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Italian Lawmakers Want To Fine the Use of English Words and I Wish It Were an April Fools’ Joke

Italy just HAS to keep up our reputation as the laughingstock of Europe, I guess.

Italian Prime Minister Giorgia Meloni attends a two days EU Summit in the Europa, the EU Council headquarter on March 23, 2023 in Brussels, Belgium. She's looking to the side with a disgruntled expression.

In September 2022, the Italian political elections brought into office the country’s most far-right government since the first half of the twentieth century—when I’m sure we all remember what happened. And clearly the universe does, too, with a strange sense of humor.

The new prime minister, Giorgia Meloni—proof that girlbossing will bring women’s rights absolutely nowhere—was sworn in just a cool ten-ish days before the hundredth anniversary of Benito Mussolini’s March on Rome, the coup with which he took power in the then Kingdom of Italy. 

And now, news has surfaced of a new bill that would impose fines on the use of English words in Italy, in an attempt to “preserve the Italian language.” We’re just digging ourselves into a bottomless bit at this point.

The bill was presented specifically by Fabio Rampelli, a member of Meloni’s Brothers of Italy party, who sits in the Chamber of Deputies—the lower house of the Italian Parliament—of which he’s also one of the vice presidents. Rampelli cites the need to “safeguard and promote the use of the Italian language,” since, as he reports, there are almost 9000 words derived from English currently in usage within it. 

The bill proposes that Italian should be the mandatory language of all public services and communications, as well as for all events and celebrations that take place within the country’s borders. That would include banning the use of all English and other foreign language words and acronyms in the corporate world, as well as limiting the school and university classes that are taught in any language that isn’t Italian—unless foreign students are attending said classes.

Of course, there would be fines for those who wouldn’t adhere to what the bill would put in place. These fines would range from 5,000 to 100,000 euros—more or less from 5,470 to 109,280 U.S. dollars. And as the rest of the country was quick to point out, all of this is absolutely ridiculous.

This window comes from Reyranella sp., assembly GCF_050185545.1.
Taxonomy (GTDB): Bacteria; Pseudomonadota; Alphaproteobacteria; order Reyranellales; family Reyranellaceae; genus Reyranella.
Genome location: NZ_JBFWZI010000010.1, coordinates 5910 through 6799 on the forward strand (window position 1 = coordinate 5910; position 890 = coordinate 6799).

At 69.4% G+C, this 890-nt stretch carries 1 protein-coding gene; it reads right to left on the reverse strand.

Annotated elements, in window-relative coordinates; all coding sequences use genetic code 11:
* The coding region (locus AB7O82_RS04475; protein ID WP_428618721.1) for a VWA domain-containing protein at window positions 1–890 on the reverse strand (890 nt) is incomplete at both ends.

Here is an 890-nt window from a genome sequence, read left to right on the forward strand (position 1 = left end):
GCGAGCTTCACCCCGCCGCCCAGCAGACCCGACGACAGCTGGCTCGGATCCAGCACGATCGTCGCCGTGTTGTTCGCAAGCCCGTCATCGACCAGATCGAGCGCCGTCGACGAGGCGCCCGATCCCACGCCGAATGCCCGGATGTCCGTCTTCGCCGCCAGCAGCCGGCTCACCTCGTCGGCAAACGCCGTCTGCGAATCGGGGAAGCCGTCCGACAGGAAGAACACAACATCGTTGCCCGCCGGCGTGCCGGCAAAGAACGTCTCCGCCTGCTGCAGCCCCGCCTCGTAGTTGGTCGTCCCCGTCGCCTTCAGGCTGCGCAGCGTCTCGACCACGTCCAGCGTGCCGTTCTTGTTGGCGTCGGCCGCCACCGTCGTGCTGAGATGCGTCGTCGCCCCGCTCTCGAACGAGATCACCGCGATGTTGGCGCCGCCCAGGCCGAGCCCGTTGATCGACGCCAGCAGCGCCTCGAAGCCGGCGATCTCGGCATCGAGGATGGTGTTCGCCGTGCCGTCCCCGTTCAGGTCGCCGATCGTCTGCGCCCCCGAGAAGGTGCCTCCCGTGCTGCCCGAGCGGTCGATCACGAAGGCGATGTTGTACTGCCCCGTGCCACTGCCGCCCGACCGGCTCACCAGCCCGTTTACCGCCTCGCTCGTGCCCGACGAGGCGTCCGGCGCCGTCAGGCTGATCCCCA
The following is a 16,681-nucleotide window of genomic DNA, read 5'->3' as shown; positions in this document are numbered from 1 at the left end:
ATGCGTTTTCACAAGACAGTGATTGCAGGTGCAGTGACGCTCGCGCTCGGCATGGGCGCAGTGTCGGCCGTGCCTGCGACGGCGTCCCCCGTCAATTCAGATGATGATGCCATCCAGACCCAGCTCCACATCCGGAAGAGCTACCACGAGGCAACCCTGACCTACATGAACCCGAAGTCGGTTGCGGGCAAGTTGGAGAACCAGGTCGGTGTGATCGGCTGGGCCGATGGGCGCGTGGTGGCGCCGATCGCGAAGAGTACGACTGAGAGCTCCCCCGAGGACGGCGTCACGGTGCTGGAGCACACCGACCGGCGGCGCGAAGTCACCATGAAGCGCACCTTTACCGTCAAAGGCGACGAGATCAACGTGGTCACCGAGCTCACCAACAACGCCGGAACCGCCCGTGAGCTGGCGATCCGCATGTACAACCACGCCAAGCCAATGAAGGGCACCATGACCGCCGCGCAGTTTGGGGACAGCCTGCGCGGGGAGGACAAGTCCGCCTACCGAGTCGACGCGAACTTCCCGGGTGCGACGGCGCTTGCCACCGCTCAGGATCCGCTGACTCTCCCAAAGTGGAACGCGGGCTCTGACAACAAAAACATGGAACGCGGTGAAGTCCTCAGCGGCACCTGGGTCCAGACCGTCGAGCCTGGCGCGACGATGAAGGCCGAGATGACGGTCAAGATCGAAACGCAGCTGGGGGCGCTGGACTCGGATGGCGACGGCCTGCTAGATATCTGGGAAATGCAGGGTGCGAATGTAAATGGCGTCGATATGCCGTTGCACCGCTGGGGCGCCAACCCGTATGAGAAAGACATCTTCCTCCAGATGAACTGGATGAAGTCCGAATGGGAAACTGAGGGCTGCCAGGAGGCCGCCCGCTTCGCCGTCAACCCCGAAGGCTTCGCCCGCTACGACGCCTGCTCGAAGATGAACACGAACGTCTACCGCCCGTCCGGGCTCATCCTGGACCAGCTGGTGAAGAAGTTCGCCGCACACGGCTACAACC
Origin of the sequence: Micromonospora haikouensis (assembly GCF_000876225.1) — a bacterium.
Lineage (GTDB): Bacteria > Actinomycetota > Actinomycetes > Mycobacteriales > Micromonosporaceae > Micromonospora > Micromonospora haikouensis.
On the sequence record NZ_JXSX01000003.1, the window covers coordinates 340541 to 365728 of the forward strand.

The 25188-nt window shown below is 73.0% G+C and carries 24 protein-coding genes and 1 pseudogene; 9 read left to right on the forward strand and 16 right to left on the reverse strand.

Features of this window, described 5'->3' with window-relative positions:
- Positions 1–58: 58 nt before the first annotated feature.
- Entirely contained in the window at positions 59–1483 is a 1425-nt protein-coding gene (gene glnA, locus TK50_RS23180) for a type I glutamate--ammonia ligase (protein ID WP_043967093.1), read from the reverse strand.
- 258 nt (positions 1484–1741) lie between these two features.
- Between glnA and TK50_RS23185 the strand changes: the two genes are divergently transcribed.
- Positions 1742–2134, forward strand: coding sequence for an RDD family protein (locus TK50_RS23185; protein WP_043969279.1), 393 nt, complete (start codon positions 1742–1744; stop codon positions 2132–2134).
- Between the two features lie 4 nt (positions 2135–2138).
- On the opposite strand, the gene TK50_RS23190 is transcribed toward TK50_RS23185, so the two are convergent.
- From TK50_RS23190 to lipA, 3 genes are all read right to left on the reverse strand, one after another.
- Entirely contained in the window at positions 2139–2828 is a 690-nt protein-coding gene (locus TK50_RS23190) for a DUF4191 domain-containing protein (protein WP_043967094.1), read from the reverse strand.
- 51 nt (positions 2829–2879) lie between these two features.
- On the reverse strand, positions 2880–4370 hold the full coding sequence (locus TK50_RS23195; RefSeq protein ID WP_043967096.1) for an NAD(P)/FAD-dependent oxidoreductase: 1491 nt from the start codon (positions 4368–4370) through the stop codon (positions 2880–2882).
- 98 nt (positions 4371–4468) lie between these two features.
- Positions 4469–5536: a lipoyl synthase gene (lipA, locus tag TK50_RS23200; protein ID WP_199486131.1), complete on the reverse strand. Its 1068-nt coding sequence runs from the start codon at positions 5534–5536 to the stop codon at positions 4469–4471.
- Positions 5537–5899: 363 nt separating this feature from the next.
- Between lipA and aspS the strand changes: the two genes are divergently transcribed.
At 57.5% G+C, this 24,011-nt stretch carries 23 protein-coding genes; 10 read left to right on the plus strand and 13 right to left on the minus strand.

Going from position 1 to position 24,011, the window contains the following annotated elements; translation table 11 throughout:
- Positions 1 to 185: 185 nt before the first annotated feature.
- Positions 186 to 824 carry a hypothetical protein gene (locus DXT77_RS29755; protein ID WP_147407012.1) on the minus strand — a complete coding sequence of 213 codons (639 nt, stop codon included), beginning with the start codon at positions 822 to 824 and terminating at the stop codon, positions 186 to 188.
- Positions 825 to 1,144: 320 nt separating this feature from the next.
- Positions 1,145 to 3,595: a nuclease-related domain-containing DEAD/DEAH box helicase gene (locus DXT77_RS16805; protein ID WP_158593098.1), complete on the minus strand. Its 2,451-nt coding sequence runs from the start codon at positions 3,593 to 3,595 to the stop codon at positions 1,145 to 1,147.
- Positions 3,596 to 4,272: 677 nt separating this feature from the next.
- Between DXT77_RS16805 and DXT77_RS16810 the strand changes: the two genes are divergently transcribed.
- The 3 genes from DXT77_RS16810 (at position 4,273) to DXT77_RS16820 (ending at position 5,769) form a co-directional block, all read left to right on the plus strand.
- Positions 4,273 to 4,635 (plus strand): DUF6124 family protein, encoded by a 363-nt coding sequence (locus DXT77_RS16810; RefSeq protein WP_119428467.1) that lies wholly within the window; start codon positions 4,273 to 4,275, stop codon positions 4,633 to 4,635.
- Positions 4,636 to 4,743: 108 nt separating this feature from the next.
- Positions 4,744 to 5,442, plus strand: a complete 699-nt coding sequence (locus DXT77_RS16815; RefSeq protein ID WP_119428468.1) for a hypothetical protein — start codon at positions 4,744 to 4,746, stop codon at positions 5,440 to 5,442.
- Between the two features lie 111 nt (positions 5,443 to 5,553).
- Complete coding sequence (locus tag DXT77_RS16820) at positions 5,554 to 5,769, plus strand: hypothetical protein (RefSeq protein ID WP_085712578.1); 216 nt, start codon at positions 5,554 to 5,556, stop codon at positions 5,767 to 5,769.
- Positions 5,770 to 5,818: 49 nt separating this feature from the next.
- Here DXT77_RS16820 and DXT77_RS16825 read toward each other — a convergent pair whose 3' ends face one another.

It’s not just the other political parties raising criticism—kind of a given, as that’s what oppositions do. The actual institution that regulates the use of the Italian language in the world, the Accademia della Crusca, also weighed in to shoot the bill down. The Italian newspaper Il Sole 24 Ore reported the words of the Crusca’s president, Professor Claudio Marazzini, who said that the bill “threatens to cast ridicule over all those who love the Italian language.”

One also should consider that it’s 2023 and there’s a thing called the Internet—which is where many of the English words that have entered the Italian vocabulary or that have been “Italianized” come from. Would this mean regulating access to the Internet in some ways? Because that has never proved to be a very good idea. 

Now, here’s the thing: Is this bill a red herring thrown up by the government to distract the public from much more serious issues? Most likely. Would something like this actually ever be passed into law, with fines and all? Probably not. 

Still, reading articles about this topic can’t help but feel uncanny. After all, an attempt at something like this—banning foreign words and Italianizing others to make sure that Italian was the only language used in the country—was made once before in Italian history, starting in July of 1923, to be exact, by (you guessed it) Mussolini. History rhyming and all that. 

(via Il Sole 24 Ore, featured image: Thierry Monasse/Getty Images)

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Benedetta (she/her) lives in Italy and has been writing about pop culture and entertainment since 2015. She has considered being in fandom a defining character trait since she was in middle school and wasn't old enough to read the fanfiction she was definitely reading and loves dragons, complex magic systems, unhinged female characters, tragic villains and good queer representation. You’ll find her covering everything genre fiction, especially if it’s fantasy-adjacent and even more especially if it’s about ASOIAF. In this Bangtan Sonyeondan sh*t for life.